Of the 3 consoles, the Nintendo Wii stands out the most from the other two because of its innovative controller and family-friendly game library. The Wii has found notoriety in being helpful with physical rehabilitation and activity, especially in the elderly. Many nursing homes have brought in the Wii Sports and Wii Fit games as a low-impact exercise option for their residents. The controller motion technology can also help movement-impaired gamers regain dexterity and safely simulate playing sports that they couldn't in real life.
For the best family gaming experience, the Wii has the largest library of family-friendly titles with the most accessible controllers and game play styles. With 4 controllers and one console, plus a large library of exercise/motion-promoting games, the whole family can get moving and playing at the same time. Game discs from the Nintendo GameCube console can also be played on the Wii, although the system does not support DVD playback.
The Nintendo Wii also boasts the Virtual Console feature which allows you to download classic games from their older systems such as the original Nintendo, Super Nintendo, and Nintendo 64. Games are downloaded with WiiPoints; $20 for 2000, with a typical download costing 500-1500 points. The system retails for $200, games costing an average of $50 for popular titles.
Pros: Cheapest console, many family-friendly titles, exercise companion, classic game downloads, easy to play.
Cons: Less mature gamer titles, does not play DVDs, needs adapter to have wired Internet connection.
Console Systems: Sony PlayStation 3 (PS3) Review
The PlayStation 3 stands out from the console crowd as the only system with a Blu-ray player. It serves as an all-around media hub with the ability to play movies, music, photos, and browse the Internet. It shares connectivity with the PlayStation Store to download game content, media, and share these with the PSP handheld.
The majority of games on the PS3 system are mature titles with the most popular being sports, racing, and notably first-person shooting (FPS) games. The online multiplayer allows for ranking and competition in FPS games and many feature online voice or text chat.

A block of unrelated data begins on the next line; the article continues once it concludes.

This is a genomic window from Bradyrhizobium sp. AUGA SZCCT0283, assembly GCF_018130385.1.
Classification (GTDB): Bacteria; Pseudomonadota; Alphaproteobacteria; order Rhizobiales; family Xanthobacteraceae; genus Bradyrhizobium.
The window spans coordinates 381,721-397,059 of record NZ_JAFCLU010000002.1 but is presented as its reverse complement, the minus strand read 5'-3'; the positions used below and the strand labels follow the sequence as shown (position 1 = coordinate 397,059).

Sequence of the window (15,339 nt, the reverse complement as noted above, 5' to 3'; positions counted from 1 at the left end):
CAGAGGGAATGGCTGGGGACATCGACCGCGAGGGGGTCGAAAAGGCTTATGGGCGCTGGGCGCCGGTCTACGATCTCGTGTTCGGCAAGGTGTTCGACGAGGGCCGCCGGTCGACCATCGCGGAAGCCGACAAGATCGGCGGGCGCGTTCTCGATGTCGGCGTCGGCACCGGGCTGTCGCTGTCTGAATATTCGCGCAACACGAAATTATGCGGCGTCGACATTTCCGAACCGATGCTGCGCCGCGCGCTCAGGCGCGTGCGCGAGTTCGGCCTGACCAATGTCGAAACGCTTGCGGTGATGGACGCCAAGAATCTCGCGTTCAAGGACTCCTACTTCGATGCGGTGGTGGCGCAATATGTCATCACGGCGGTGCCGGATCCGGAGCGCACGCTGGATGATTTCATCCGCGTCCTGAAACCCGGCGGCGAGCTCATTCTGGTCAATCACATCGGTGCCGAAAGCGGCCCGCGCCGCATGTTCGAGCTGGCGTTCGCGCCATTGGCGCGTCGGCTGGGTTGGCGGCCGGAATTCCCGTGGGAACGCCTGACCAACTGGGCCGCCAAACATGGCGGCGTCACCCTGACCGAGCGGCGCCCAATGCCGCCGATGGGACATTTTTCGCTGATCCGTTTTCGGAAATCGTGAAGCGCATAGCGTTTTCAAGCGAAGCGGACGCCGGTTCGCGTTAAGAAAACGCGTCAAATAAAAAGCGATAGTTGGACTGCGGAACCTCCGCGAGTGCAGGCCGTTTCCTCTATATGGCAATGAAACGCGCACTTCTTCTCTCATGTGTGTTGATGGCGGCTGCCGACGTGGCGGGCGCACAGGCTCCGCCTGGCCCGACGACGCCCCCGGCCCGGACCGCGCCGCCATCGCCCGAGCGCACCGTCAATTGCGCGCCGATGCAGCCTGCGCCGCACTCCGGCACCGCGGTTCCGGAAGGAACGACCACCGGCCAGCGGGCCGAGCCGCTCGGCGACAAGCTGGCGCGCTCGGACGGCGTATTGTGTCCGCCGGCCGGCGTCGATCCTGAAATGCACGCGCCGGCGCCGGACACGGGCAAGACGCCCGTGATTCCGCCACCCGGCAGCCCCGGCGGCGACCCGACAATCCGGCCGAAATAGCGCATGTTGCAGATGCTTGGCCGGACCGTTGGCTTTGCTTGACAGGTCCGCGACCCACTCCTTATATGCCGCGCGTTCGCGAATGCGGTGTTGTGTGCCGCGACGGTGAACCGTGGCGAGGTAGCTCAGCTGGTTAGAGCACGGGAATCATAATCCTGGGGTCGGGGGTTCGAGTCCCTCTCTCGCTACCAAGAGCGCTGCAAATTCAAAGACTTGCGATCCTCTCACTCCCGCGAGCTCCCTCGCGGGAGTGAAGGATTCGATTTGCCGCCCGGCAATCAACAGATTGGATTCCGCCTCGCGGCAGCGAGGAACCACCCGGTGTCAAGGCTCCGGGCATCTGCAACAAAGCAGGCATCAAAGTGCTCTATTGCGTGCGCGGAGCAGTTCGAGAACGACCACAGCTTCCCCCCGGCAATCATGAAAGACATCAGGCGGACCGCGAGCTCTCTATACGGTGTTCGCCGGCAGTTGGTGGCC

The PS3 is the most expensive of the 3 consoles, currently retailing for anywhere between $250 and $400 depending on bundled features and hard drive size. Games are typically $50-60; some older models supported the play of PlayStation2 games, but this has since been discontinued in the current retail models.
Pros: Supports playback of many media types, Internet browser, connects to PSP for sharing of media, Blu-ray player, no subscription needed for online gaming.
Cons: Not as many games for younger players, expensive, no backwards compatibility.
Console Systems: Microsoft Xbox 360 Review
Considered to be the "middle of the road" console, the Xbox 360 was the first of the current generation consoles to reach the market. Early models were plagued with the "Red Ring of Death" issue where the motherboard would overheat, causing system failure and many warranty issues. This flaw has since been mostly fixed in the new models, although some reports do still arise.
The game library still heavily favors mature titles, namely FPS games and sports, although there are many more family-friendly platform adventure titles as well. One of the notable "everyone" games the system supports is the popular multiplayer online trivia battle, "1 vs. 100".
Just like the PS3, the 360 allows for media playback of photos, video and MP3s, as well as connectivity to Microsoft's Zune media player. The Xbox Marketplace allows for game content and media downloads and also interfaces with Facebook and Twitter. Xbox Live, the online service, costs $50 for 12 months if you want the Gold membership that allows online multiplayer. The console itself ranges from $200 - $400 depending on bundles and hard drive size, with games normally $50-60.
Pros: More family-friendly titles, average prices, large library of titles with some backwards compatibility, good multiplayer features, ability to instantly stream Netflix Instant.
Cons: Hardware warranty issues, fee to play online.
|Last Updated on Tuesday, 27 July 2010 10:28|